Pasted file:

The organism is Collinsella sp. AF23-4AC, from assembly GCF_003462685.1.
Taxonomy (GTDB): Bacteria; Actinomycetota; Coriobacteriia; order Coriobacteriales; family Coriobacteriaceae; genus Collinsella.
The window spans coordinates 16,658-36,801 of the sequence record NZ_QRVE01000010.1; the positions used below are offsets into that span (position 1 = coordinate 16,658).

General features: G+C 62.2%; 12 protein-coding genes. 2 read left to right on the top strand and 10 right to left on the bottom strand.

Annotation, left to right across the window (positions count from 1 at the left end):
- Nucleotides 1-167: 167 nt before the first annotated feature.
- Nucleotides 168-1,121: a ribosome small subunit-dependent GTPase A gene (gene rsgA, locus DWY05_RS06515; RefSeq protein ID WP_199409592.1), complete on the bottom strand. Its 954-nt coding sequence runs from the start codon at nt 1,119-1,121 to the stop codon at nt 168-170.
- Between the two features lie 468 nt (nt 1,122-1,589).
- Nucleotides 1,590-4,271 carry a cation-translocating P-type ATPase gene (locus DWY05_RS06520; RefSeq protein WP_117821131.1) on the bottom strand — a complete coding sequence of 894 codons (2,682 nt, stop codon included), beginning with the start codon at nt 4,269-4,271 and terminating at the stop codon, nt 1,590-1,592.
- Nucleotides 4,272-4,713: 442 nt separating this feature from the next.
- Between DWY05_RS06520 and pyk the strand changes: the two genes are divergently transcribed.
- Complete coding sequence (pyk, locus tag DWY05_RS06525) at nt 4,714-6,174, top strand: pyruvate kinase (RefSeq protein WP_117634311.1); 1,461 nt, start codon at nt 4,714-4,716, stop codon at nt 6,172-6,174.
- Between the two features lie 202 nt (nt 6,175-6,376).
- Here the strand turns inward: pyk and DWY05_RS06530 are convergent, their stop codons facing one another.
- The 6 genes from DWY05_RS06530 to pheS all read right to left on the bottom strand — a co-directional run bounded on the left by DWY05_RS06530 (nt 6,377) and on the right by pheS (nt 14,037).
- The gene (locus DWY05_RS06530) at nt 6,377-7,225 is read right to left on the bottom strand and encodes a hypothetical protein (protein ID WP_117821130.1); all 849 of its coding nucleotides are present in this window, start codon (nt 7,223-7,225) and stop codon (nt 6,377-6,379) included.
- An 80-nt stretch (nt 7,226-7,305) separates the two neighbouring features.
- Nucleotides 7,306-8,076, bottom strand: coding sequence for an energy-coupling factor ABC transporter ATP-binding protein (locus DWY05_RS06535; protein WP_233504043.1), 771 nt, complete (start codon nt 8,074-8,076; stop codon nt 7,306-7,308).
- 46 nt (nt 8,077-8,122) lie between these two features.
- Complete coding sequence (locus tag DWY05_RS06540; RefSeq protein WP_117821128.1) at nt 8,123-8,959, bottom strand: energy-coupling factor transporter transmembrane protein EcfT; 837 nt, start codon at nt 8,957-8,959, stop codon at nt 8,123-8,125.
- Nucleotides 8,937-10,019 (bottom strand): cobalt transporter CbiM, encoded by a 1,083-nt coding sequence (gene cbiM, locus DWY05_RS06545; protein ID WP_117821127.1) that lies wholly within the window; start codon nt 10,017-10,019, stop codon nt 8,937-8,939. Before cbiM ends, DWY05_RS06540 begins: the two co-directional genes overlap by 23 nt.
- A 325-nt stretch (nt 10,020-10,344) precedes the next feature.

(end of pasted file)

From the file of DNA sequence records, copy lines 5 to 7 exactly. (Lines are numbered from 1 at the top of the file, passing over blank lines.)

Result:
Annotation, left to right across the window (positions count from 1 at the left end):
- Nucleotides 1-167: 167 nt before the first annotated feature.
- Nucleotides 168-1,121: a ribosome small subunit-dependent GTPase A gene (gene rsgA, locus DWY05_RS06515; RefSeq protein ID WP_199409592.1), complete on the bottom strand. Its 954-nt coding sequence runs from the start codon at nt 1,119-1,121 to the stop codon at nt 168-170.